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Intractable structural issues in discrete event simulation: special cases and heuristic approaches

Author: Yücesan, Enver ; Jacobson, S. H.INSEAD Area: Technology and Operations Management Series: Working Paper ; 94/38/TM Publisher: Fontainebleau : INSEAD, 1994.Language: EnglishDescription: 33 p.Type of document: INSEAD Working Paper Online Access: Click here Abstract: Several simulation model building and analysis have been studied using a computational complexity approach. More specifically, four problems related to simulation model building and analysis (accessibility of states, ordering of events, interchangeability of model implementations, and execution stalling) have been shown to be NP-hard search problems. These results imply that it is unlikely that a polynomial-time algorithm can be devised to verify structural properties of discrete event simulation models, unless P = NP. Heuristic procedures should therefore be useful to practitioners. This paper identifies limited special cases of one of these problems which are polynomially solvable and NP-hard, and discusses the implications with respect to the other three problems. A number of heuristic procedures are then proposed. In particular, four algorithms are presented to address ACCESSIBILITY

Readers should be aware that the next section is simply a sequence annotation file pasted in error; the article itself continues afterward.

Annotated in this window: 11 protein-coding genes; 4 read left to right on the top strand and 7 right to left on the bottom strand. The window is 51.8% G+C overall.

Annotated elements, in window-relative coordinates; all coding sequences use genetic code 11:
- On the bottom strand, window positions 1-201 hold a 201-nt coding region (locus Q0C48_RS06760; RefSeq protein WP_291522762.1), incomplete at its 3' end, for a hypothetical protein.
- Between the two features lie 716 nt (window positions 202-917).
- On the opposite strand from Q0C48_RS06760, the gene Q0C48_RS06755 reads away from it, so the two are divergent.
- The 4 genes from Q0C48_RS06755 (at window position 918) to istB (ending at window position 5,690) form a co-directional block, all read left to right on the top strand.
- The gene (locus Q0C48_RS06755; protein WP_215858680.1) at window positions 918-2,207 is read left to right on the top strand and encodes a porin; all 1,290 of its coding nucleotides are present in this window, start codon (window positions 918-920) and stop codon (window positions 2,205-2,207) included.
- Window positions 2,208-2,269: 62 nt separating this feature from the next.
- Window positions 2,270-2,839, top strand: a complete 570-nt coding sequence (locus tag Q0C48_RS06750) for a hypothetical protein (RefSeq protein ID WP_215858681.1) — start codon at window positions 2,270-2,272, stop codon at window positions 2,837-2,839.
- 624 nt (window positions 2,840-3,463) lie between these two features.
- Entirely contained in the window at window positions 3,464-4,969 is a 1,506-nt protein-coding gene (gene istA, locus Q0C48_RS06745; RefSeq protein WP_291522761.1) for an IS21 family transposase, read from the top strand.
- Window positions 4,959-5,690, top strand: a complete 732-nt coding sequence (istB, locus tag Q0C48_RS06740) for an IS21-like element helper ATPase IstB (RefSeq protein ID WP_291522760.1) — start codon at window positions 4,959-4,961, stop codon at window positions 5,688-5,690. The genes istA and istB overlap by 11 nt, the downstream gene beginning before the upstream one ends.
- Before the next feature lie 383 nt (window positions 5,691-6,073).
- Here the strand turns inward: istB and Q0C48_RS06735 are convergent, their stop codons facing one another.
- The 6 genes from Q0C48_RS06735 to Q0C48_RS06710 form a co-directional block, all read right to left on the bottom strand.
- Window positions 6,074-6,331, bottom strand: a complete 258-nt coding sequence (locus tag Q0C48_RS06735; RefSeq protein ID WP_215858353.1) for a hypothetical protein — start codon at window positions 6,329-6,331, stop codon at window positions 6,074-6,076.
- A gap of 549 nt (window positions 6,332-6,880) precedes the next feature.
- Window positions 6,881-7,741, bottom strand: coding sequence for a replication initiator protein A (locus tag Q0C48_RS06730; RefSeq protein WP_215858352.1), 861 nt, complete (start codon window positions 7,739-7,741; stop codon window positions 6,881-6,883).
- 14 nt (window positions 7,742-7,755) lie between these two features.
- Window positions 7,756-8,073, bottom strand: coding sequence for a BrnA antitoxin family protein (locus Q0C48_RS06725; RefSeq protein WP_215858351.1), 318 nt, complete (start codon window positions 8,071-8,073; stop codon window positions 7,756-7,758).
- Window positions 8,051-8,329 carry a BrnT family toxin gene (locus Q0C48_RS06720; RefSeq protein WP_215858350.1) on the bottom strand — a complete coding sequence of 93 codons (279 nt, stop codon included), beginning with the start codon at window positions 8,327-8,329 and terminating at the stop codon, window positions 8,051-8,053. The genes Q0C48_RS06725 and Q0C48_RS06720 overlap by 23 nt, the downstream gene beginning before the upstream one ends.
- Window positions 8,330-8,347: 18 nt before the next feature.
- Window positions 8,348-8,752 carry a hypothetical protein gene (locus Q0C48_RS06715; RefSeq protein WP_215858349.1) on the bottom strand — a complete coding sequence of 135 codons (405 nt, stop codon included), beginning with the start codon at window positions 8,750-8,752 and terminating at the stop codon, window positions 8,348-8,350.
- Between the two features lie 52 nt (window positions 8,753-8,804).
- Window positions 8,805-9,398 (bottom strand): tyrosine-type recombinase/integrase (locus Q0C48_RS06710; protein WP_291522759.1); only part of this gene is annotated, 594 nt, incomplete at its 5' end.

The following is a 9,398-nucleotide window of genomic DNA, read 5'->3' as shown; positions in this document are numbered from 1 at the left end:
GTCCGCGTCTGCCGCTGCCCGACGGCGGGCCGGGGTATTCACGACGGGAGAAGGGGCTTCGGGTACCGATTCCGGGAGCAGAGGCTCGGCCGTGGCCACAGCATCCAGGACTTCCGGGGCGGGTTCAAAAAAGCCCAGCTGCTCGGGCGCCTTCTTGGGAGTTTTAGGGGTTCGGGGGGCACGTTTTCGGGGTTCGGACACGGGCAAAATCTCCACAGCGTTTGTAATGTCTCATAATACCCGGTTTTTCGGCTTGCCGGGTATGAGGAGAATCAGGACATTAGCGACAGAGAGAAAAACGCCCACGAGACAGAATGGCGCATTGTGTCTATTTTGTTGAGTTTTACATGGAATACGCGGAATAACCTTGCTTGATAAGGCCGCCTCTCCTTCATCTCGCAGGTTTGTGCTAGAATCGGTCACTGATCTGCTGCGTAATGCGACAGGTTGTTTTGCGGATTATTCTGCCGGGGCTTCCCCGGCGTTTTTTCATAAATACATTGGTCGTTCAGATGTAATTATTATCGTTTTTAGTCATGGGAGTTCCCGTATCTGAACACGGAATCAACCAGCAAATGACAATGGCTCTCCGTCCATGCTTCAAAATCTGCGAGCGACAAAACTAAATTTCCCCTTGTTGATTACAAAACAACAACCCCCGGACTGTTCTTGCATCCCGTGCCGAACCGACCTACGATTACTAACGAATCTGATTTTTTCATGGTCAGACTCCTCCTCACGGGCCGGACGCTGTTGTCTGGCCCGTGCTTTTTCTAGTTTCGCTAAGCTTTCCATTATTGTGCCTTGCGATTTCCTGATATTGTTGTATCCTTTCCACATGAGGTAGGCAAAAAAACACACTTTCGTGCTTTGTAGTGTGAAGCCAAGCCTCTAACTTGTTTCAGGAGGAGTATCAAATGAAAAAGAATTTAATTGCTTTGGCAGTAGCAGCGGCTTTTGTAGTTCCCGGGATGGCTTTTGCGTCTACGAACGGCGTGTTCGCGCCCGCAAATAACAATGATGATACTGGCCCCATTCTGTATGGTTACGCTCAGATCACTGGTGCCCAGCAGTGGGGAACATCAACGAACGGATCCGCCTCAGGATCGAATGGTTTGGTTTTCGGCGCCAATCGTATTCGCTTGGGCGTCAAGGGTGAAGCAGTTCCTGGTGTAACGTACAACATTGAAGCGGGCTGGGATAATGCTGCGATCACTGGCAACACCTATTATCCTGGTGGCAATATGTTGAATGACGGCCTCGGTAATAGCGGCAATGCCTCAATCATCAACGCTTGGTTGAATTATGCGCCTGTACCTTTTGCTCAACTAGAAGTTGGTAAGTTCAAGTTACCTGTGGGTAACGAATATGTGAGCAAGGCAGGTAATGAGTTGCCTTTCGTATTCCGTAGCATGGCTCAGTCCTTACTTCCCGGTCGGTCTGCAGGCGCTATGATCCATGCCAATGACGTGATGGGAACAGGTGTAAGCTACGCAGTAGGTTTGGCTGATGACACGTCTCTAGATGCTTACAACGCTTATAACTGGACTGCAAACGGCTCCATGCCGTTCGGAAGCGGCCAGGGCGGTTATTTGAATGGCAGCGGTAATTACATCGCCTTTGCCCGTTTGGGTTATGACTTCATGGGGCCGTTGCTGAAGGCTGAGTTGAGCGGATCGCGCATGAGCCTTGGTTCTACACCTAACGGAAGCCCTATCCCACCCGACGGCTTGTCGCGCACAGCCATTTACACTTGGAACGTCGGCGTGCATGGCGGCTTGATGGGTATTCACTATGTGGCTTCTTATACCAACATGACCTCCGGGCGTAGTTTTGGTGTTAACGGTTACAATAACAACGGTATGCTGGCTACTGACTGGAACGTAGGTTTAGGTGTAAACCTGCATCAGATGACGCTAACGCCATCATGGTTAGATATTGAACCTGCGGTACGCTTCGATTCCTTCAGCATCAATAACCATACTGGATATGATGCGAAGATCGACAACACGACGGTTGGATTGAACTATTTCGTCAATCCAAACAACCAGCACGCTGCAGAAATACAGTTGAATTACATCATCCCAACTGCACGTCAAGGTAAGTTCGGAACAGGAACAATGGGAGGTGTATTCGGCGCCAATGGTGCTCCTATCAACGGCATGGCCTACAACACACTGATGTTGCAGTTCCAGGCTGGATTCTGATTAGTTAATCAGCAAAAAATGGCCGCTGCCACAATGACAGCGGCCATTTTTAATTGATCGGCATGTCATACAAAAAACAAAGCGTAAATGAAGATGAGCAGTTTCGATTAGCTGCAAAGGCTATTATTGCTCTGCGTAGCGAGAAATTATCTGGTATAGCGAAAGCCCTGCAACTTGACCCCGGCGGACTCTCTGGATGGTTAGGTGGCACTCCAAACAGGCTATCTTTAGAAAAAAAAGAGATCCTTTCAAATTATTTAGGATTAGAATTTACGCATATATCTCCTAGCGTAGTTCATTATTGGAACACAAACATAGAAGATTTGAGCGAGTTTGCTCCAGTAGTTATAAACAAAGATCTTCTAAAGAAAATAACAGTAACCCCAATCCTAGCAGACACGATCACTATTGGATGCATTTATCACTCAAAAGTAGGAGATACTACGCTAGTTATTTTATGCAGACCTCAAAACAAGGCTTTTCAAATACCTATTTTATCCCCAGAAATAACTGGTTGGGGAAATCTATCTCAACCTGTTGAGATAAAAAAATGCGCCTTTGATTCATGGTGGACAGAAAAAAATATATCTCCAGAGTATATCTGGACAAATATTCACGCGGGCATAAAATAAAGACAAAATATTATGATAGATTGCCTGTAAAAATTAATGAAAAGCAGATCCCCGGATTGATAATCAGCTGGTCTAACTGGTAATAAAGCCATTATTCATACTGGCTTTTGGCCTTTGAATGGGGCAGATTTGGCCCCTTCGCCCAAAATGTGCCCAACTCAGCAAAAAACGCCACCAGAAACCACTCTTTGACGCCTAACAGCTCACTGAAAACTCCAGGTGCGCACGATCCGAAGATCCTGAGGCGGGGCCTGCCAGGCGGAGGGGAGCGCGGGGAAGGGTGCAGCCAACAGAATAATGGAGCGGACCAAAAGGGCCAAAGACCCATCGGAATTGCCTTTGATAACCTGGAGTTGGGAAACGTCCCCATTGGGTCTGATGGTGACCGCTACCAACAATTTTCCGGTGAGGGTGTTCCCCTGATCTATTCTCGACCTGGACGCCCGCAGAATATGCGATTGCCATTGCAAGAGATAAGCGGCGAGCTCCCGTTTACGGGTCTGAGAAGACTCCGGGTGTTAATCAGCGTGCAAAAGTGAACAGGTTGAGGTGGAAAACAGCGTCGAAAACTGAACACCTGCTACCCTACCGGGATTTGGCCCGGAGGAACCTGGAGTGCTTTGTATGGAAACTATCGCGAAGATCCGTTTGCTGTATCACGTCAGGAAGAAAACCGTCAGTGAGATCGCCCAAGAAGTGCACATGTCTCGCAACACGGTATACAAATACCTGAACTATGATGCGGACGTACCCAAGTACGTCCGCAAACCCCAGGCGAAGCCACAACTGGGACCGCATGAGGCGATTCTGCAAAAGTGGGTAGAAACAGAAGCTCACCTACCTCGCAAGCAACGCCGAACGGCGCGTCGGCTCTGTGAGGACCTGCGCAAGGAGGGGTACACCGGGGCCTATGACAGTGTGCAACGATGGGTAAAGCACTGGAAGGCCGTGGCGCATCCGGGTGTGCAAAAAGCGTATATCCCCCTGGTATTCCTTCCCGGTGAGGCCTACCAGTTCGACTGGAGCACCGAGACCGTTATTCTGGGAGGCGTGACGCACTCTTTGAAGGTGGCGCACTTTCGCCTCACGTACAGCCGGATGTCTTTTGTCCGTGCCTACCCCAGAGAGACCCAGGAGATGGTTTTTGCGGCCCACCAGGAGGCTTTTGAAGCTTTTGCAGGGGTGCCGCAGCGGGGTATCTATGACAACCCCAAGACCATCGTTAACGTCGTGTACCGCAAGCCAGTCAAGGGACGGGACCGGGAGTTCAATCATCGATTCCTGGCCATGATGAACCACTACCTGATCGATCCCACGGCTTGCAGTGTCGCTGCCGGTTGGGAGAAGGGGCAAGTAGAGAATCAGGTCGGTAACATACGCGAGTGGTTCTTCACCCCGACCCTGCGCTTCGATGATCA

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Several simulation model building and analysis have been studied using a computational complexity approach. More specifically, four problems related to simulation model building and analysis (accessibility of states, ordering of events, interchangeability of model implementations, and execution stalling) have been shown to be NP-hard search problems. These results imply that it is unlikely that a polynomial-time algorithm can be devised to verify structural properties of discrete event simulation models, unless P = NP. Heuristic procedures should therefore be useful to practitioners. This paper identifies limited special cases of one of these problems which are polynomially solvable and NP-hard, and discusses the implications with respect to the other three problems. A number of heuristic procedures are then proposed. In particular, four algorithms are presented to address ACCESSIBILITY

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